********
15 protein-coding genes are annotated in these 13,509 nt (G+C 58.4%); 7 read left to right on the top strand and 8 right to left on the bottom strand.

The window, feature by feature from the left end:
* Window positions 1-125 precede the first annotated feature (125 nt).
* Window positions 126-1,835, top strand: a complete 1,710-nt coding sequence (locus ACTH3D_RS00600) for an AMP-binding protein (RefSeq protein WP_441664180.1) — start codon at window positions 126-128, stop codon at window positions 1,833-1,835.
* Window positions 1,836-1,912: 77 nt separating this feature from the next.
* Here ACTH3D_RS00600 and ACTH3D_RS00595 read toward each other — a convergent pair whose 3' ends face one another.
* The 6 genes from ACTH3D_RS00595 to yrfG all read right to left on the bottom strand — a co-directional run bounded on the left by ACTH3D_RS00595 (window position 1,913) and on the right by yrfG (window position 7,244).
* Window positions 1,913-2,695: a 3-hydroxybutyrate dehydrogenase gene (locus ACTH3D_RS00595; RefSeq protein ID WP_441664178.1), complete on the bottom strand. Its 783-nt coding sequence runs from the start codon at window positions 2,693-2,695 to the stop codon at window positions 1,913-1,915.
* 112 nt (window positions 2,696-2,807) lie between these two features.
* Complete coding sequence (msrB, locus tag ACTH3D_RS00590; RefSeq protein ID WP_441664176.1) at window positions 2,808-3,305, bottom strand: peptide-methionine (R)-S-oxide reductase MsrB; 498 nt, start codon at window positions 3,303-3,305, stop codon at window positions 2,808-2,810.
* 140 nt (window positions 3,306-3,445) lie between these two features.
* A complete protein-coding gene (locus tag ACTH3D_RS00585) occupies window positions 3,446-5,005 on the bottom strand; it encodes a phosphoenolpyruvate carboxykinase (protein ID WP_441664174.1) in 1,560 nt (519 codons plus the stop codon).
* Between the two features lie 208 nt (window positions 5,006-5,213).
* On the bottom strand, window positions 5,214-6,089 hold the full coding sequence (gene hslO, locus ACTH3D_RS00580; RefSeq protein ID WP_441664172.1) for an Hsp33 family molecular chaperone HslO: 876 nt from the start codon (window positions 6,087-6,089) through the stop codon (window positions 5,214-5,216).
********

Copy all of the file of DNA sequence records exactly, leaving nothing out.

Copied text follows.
15 protein-coding genes are annotated in these 13,509 nt (G+C 58.4%); 7 read left to right on the top strand and 8 right to left on the bottom strand.

The window, feature by feature from the left end:
* Window positions 1-125 precede the first annotated feature (125 nt).
* Window positions 126-1,835, top strand: a complete 1,710-nt coding sequence (locus ACTH3D_RS00600) for an AMP-binding protein (RefSeq protein WP_441664180.1) — start codon at window positions 126-128, stop codon at window positions 1,833-1,835.
* Window positions 1,836-1,912: 77 nt separating this feature from the next.
* Here ACTH3D_RS00600 and ACTH3D_RS00595 read toward each other — a convergent pair whose 3' ends face one another.
* The 6 genes from ACTH3D_RS00595 to yrfG all read right to left on the bottom strand — a co-directional run bounded on the left by ACTH3D_RS00595 (window position 1,913) and on the right by yrfG (window position 7,244).
* Window positions 1,913-2,695: a 3-hydroxybutyrate dehydrogenase gene (locus ACTH3D_RS00595; RefSeq protein ID WP_441664178.1), complete on the bottom strand. Its 783-nt coding sequence runs from the start codon at window positions 2,693-2,695 to the stop codon at window positions 1,913-1,915.
* 112 nt (window positions 2,696-2,807) lie between these two features.
* Complete coding sequence (msrB, locus tag ACTH3D_RS00590; RefSeq protein ID WP_441664176.1) at window positions 2,808-3,305, bottom strand: peptide-methionine (R)-S-oxide reductase MsrB; 498 nt, start codon at window positions 3,303-3,305, stop codon at window positions 2,808-2,810.
* 140 nt (window positions 3,306-3,445) lie between these two features.
* A complete protein-coding gene (locus tag ACTH3D_RS00585) occupies window positions 3,446-5,005 on the bottom strand; it encodes a phosphoenolpyruvate carboxykinase (protein ID WP_441664174.1) in 1,560 nt (519 codons plus the stop codon).
* Between the two features lie 208 nt (window positions 5,006-5,213).
* On the bottom strand, window positions 5,214-6,089 hold the full coding sequence (gene hslO, locus ACTH3D_RS00580; RefSeq protein ID WP_441664172.1) for an Hsp33 family molecular chaperone HslO: 876 nt from the start codon (window positions 6,087-6,089) through the stop codon (window positions 5,214-5,216).